top of page

Absent Murder Chaser

By Damaris Chanza

"Ghost Writer Wanted

I want to write an autobiographical piece that my grandchildren can someday read and learn about my life.

Price Negotiable

Contact Mildred A. Besent"


"It's frustrating," said Denise as she opened her front door.

"I know, but I promise something will come up; you'll get more writing jobs."

"Jim, if I don't start writing something soon, I won't make rent. Freelance writing was supposed to give me the freedom to write my novel, but now, I have writer's block and no money."

"You complain too much; it'll work itself out," Jim said as he entered his car and drove away.

The gust of wind from Jim's car caused the autumn leaves to ruffle, exposing a crumpled newspaper.

"It's 2022; I can't believe people still buy newspapers," Denise muttered to herself as she picked up the newspaper intending to throw it in the recycling bin. Then she noticed a Ghost Writer Wanted ad. Excited and desperate to make rent, she quickly called the number on the ad and prayed someone would pick up.

Denise was beginning to lose hope, but after four rings, an older woman with a whisper-like voice answered.

"Hello, is this Mildred Besent?"

The phone fumbles a bit.

"Who's asking?"

"I'm Denise Short. I'm inquiring about the ghostwriter job; I saw an ad in the newspaper."

"Oh yes, I'm Mildred. Are you a writer, hun?"

Denise explains her qualifications and charms her way into a meeting with Mildred.

"My granddaughter and I will meet you at the Starbucks on Main at 3 pm tomorrow."

"Sounds great! I'll see you then."


After yet another restless night of staring at blank Word documents, unable to continue her novel, Denise rushes to her car with the newspaper and a notepad in hand.

After a stressful parking situation, she enters Starbucks. The Starbucks on Main is usually packed on a Sunday afternoon, with the local church's congregation grabbing a snack after mass. However, this time it was much more crowded. Everyone was wearing black, a woman in the corner was getting consoled, and tissues were getting passed around like candy.

Denise awkwardly made her way to a corner by the door, hoping to catch Mildred and ask to change their meeting to the diner across the street. She hid her face behind her newspaper and frequently checked her phone, wondering where Mildred and her granddaughter were. After ten minutes, she was bored and distracted herself by reading the newspaper.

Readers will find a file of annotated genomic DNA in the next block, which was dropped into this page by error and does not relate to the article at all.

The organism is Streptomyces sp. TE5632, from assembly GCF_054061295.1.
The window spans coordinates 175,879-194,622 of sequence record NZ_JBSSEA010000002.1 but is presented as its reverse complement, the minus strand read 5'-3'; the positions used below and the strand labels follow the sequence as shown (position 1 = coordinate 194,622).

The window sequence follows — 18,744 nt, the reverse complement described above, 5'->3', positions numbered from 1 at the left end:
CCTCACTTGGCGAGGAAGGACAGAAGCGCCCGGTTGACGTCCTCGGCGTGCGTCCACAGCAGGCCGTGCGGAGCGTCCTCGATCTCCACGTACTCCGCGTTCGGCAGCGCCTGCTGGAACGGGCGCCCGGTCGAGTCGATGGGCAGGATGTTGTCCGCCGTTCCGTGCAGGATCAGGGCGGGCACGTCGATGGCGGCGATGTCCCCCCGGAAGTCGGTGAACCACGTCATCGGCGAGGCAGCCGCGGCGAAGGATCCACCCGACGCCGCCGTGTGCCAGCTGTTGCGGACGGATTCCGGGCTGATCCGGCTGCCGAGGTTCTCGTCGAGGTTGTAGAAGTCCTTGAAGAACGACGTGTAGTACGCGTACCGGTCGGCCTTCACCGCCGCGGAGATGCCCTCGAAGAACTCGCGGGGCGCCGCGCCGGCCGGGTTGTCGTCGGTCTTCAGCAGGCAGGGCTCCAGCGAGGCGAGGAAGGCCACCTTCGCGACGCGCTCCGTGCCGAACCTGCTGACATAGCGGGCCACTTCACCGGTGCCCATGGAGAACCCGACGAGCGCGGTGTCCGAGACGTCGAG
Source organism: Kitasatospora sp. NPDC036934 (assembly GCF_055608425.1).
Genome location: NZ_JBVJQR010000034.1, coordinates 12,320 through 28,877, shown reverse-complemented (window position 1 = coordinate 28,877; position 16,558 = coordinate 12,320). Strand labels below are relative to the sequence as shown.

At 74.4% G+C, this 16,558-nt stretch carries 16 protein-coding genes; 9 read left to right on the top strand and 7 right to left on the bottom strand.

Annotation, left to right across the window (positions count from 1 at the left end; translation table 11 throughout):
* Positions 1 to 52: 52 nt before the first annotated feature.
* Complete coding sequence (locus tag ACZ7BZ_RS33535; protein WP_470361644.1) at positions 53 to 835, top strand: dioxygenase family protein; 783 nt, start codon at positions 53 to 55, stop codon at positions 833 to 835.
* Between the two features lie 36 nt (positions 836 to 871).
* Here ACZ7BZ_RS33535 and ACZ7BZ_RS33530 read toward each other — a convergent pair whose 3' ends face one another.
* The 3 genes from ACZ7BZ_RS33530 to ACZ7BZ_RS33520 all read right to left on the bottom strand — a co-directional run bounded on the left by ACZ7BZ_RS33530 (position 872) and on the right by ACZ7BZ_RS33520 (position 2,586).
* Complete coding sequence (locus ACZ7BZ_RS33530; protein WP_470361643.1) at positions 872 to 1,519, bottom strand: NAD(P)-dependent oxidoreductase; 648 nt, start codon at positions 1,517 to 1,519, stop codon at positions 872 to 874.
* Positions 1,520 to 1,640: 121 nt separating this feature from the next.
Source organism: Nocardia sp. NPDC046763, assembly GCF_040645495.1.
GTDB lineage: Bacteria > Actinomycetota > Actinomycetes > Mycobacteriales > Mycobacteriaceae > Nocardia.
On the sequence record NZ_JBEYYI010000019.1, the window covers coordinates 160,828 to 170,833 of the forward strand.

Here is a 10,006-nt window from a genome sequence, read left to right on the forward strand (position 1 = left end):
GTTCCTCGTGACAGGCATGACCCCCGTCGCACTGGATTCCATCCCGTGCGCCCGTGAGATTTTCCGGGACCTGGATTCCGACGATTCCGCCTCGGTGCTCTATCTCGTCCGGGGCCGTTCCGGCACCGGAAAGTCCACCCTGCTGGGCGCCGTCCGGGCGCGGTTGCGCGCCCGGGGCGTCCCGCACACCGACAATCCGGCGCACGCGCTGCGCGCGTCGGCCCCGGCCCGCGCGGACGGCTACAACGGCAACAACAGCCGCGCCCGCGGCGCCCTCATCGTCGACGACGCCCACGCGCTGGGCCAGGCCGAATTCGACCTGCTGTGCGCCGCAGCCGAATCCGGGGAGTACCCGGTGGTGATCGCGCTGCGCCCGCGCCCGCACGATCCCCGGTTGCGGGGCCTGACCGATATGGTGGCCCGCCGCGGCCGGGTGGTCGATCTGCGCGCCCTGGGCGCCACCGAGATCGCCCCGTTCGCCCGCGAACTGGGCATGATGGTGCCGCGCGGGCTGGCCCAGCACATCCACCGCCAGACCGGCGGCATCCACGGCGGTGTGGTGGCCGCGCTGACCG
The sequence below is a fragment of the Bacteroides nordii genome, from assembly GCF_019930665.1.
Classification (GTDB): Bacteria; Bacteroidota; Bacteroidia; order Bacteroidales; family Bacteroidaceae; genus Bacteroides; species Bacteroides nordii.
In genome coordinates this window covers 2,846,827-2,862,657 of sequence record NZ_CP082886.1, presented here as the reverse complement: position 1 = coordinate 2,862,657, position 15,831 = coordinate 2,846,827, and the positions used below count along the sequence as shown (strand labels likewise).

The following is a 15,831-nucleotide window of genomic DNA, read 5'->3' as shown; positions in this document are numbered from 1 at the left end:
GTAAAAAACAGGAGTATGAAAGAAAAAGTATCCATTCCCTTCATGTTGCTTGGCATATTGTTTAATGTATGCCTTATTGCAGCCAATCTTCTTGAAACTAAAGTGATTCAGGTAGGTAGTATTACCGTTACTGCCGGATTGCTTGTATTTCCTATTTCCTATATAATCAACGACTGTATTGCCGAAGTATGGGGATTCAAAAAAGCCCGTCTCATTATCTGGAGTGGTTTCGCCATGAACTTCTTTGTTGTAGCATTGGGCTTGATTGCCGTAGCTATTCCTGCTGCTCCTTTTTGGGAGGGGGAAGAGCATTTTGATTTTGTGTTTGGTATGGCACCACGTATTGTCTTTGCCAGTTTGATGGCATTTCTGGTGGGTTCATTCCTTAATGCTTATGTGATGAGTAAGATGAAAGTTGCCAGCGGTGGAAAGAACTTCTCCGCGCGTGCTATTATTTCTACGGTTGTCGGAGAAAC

She silently giggled at the comics, tried and gave up on the crossword puzzle, and skimmed through the economics section, pretending to care. Soon enough, she hit the obituaries. Thinking she might find whose funeral she was crashing, she read through the obituaries.

Suddenly her stomach sank.

"Mildred A. Besent, 62, from Dispa, Connecticut, has sadly passed away. She leaves behind her loving granddaughter, Ingrid. Mildred loved mystery novels, her cats, and playing Bingo at the local Senior Center. She will be greatly missed."

Before she could even process what she had read, a man walked up to Denise, handing her a pamphlet. It was a funeral program for Mildred A. Besent. Denise frantically flipped through the program. Mildred was a curly-haired blonde woman with a KISS tattoo on her neck and purple lipstick. Astonished and confused, Denise looked around for someone who could answer all the questions racing through her mind. The woman who had been crying in the corner and getting consoled earlier walked up to Denise.

While holding back sobs, she said, "Hi, I'm Ingrid; how did you know my grandmother?"

Baffled and fumbling with her words, Denise frantically flips through the newspaper, looking for the ghostwriter ad.

"I . . .I spoke to her yesterday; she told me to meet her here for a meeting," she said, handing the newspaper to Ingrid.

"Who are you? That's not funny. Who put you up to this? My grandmother passed almost a week ago. How could this ad make it in the paper at the same time as her obituary? She didn't do this."

With tears further staining her cheeks as they rolls down her face, Ingrid crumples up the newspaper, shoves it in Denise's hands, and demands she leave. Denise scurries out the door without a word and rushes to her car.

"What the . . ." she mumbles to herself.

She dials Jim, but he doesn't pick up.

"God, what do I do now? This was my last chance. What am I supposed to do? How is this even possible? Who did I talk to yesterday?"

Countless questions rapidly ran through her mind.

"This can't be real."

She pinched herself, rubbed her eyes, and even reread the obituary; nothing reassured her that it was all a dream.

"She goes to the senior center?"

She drove to the senior center thinking she could get some information. She parked in the almost vacant parking lot and hesitantly took the keys out of the ignition. She opened the door, ready to get out, then changed her mind and turned the car back on.


Startled, Denise looks over and sees someone she was hoping to avoid.

"Denise, it's so nice to see you; my goodness, it's been so long."

"Hi, Margaret. How are you?" she awkwardly turned off the car and stepped out.

"Me? How have you been? Haven't we seen you around in a while? We miss you around here."

"Yeah, well, life happened. I'm here looking for someone, actually. Do you know Mildred Besent?